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Hiawatha and the Serpents / Thomas Moran

Essay/Description

And Nokomis, the old woman,
Pointing with her finger westward,
Spake these words to Hiawatha:
“Yonder dwells the great Pearl-Feather,
Megissogwon, the Magician,
Manito of Wealth and Wampum,
Guarded by his fiery serpents,
Guarded by the black pitch-water.
You can see his fiery serpents,
The Kenabeek, the great serpents,
Coiling, playing in the water;
You can see the black pitch-water
Stretching far away beyond them,
To the purple clouds of sunset!”1

—Henry Wadsworth Longfellow, The Song of Hiawatha

Canto IX of Henry Wadsworth Longfellow’s The Song of Hiawatha was the inspiration for this ink wash by Thomas Moran. This section of the poem recounts Nokomis’s appeal to her grandson, Hiawatha, to avenge the death of her father by killing Pearl-Feather, the bringer of disease and death. But first the hero must cross the “black pitch-water” and battle the fearsome Kenabeek.2 Moran portrayed this scene in a variety of mediums, including oil paintings such as the Gilcrease’s Hiawatha and the Great Sea Serpent (01.1115).3

This ink wash is part of a set that Moran prepared in 1875 for an illustrated edition of The Song of Hiawatha.4 The artist worked in collaboration with his brother Peter Moran (1841–1914) on the project, with Peter creating steel engravings after Thomas’s preparatory images.5 Although they did not complete the venture, Moran used the washes as the basis for other illustration work, including the wood engraving The Song of Hiawatha (15.411), published in the 1879 anthology The Poetical Works of Henry Wadsworth Longfellow.6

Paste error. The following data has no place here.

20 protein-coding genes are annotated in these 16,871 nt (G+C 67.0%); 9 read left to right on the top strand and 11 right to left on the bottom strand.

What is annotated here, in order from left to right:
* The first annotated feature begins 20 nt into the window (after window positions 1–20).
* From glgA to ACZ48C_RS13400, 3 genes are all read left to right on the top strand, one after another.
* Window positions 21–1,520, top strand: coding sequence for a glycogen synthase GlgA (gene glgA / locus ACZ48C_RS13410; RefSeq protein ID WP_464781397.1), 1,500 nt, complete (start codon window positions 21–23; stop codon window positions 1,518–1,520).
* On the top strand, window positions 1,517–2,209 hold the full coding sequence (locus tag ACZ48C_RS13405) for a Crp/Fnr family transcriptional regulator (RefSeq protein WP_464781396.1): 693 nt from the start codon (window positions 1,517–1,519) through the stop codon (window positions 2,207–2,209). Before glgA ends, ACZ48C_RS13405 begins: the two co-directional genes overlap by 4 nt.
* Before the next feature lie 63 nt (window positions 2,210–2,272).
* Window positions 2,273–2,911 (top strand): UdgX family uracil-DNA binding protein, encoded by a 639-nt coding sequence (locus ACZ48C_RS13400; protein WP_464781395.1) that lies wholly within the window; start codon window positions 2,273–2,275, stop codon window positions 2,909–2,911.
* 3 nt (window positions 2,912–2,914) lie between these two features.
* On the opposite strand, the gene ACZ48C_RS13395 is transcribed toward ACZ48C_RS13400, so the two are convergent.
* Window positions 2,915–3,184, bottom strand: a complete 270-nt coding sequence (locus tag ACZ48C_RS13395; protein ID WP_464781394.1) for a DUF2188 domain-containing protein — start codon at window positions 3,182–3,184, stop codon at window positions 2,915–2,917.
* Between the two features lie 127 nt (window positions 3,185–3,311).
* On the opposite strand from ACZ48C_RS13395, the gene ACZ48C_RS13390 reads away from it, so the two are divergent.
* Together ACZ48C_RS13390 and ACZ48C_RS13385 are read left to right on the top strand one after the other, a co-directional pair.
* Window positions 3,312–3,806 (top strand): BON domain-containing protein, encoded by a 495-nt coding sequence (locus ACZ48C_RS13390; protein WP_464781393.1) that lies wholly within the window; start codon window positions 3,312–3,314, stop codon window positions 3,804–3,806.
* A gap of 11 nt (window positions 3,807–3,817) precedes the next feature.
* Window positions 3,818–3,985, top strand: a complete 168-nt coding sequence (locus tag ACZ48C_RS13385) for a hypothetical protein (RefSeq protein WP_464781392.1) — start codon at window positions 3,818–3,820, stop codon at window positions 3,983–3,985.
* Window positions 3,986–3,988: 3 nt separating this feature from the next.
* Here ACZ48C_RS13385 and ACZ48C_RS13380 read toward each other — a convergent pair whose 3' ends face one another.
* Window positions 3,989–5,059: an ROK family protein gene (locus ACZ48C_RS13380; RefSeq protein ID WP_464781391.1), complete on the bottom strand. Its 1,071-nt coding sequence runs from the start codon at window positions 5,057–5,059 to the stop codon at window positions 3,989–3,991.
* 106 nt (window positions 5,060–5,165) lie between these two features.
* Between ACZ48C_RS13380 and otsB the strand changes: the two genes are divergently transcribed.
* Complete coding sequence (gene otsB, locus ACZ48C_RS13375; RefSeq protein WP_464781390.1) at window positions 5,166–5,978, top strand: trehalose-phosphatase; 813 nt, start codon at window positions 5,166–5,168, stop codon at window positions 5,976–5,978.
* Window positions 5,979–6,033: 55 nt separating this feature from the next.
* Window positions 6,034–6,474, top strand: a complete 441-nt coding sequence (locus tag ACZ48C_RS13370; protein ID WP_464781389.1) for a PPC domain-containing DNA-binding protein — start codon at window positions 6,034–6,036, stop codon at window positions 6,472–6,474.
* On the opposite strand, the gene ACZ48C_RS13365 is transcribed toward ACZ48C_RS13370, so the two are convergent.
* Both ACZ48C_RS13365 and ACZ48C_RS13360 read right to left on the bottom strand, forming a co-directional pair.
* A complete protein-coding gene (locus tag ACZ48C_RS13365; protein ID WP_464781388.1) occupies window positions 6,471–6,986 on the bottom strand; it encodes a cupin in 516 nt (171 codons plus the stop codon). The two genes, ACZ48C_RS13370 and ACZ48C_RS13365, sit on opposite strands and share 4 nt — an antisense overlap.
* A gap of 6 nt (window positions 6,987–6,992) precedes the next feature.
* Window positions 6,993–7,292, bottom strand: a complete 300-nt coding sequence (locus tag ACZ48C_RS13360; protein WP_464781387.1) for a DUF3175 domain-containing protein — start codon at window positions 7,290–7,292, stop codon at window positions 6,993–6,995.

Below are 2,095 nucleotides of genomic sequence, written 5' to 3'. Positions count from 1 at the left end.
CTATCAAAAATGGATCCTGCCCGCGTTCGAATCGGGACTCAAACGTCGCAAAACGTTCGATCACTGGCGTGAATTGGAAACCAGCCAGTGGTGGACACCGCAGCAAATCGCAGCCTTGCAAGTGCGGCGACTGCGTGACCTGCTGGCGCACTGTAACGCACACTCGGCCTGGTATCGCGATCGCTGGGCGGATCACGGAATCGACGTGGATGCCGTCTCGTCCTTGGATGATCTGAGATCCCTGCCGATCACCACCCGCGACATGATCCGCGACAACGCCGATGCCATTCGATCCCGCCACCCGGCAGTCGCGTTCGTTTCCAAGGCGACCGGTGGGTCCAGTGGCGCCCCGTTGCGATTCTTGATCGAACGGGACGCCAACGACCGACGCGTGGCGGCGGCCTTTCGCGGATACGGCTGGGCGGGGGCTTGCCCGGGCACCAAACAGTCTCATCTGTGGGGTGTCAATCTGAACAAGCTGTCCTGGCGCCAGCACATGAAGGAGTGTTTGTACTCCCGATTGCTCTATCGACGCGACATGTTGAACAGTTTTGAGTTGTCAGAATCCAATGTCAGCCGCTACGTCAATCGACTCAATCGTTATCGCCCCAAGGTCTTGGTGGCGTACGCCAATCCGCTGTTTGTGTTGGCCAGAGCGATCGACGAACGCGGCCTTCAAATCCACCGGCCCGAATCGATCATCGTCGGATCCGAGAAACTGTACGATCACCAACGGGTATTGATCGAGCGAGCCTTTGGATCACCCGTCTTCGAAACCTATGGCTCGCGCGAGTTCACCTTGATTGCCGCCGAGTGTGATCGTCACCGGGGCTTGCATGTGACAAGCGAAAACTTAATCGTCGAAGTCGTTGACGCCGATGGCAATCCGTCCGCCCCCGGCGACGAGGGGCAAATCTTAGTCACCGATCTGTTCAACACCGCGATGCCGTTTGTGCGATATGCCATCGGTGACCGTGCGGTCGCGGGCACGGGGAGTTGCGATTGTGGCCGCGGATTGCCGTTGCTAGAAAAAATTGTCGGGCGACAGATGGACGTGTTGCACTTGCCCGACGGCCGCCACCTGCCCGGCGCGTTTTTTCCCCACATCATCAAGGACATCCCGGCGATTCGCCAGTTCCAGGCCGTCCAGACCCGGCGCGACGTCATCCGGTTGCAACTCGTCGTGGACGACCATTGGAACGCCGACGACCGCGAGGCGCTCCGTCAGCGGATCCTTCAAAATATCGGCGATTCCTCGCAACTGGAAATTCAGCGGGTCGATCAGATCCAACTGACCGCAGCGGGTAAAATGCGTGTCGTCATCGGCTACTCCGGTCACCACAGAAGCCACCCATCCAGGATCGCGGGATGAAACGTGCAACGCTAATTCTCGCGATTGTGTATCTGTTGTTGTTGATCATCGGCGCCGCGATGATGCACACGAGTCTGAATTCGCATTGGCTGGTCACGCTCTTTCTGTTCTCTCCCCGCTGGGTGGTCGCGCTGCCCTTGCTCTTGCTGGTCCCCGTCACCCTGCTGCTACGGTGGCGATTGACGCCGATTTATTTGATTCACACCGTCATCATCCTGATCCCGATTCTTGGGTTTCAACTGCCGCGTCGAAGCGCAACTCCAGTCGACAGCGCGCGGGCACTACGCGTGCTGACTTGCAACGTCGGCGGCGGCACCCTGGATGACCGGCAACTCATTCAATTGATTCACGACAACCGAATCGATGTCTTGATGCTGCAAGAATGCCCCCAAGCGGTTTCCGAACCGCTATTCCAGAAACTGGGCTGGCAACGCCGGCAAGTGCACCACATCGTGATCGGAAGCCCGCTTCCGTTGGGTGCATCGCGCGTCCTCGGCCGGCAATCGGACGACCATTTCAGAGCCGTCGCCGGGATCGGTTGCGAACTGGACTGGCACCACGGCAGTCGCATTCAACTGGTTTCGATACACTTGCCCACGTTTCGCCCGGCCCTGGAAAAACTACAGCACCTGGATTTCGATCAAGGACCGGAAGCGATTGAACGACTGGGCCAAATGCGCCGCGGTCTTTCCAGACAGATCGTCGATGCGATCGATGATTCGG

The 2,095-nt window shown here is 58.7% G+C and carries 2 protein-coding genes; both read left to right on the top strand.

—Sandra Pauly, Henry Luce Foundation Curatorial Scholar for Moran Collection Research, 2021

_____________________________
1 Longfellow, Song of Hiawatha, canto IX, 53.
2 Wilkins, Thomas Moran: Artist of the Mountains, 70–71. I am using Wilkins’s synopsis of canto IX.
3 Moran created two other oil paintings depicting scenes from canto IX: Hiawatha and the Great Serpent, the Kenabeek (1867, Baltimore Museum of Art, 1967.17) and “Fiercely the red sun descending/Burned his way along the heavens” (1875–76, North Carolina Museum of Art, 52.9.34).
4 Moran’s sketches from an 1860 trip to Lake Superior’s Pictured Rocks (13.754, 13.758, 13.762, 13.765), the setting for Longfellow’s Hiawatha, were the pictorial inspiration for the set of ink washes (02.902, 02.903, 02.904, 02.905, 02.906, 02.907, 02.908, 02.909, 02.910, 02.911, 02.912, 02.913, 02.914, 02.915, 02.916, 02.917, 02.932) and the wood engraving Pictured Rocks of Lake Superior (15.399), published in The Aldine in January 1873.
5 Wilkins, Thomas Moran: Artist of the Mountains, 72.
6 Wilkins, Thomas Moran: Artist of the Mountains, 72; Kinsey, “Moran and the Art of Publishing,” 305 in Anderson, et al, Thomas Moran. Scholars cannot verify why the brothers did not complete the project.

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Title(s): 
Hiawatha and the Serpents
Creator(s): 
Thomas Moran (Artist)
Culture: 
American
Date: 
1875
Period: 
Hudson River School
Materials/Techniques: 
graphite and wash on paper
Classification: 
Object Type: 
Accession No: 
02.908
Previous Number(s): 
0226.908; 17173
Department: 
Signed by hand in ink with colophon, "TM. 1875" in lower right on recto; Inscribed on mat, " No. 7 Hiawatha & the Serpents" and "Lying coiled across the passage. Seized his arrows, Jasper headed shot them fast among the serpents".
Not On View

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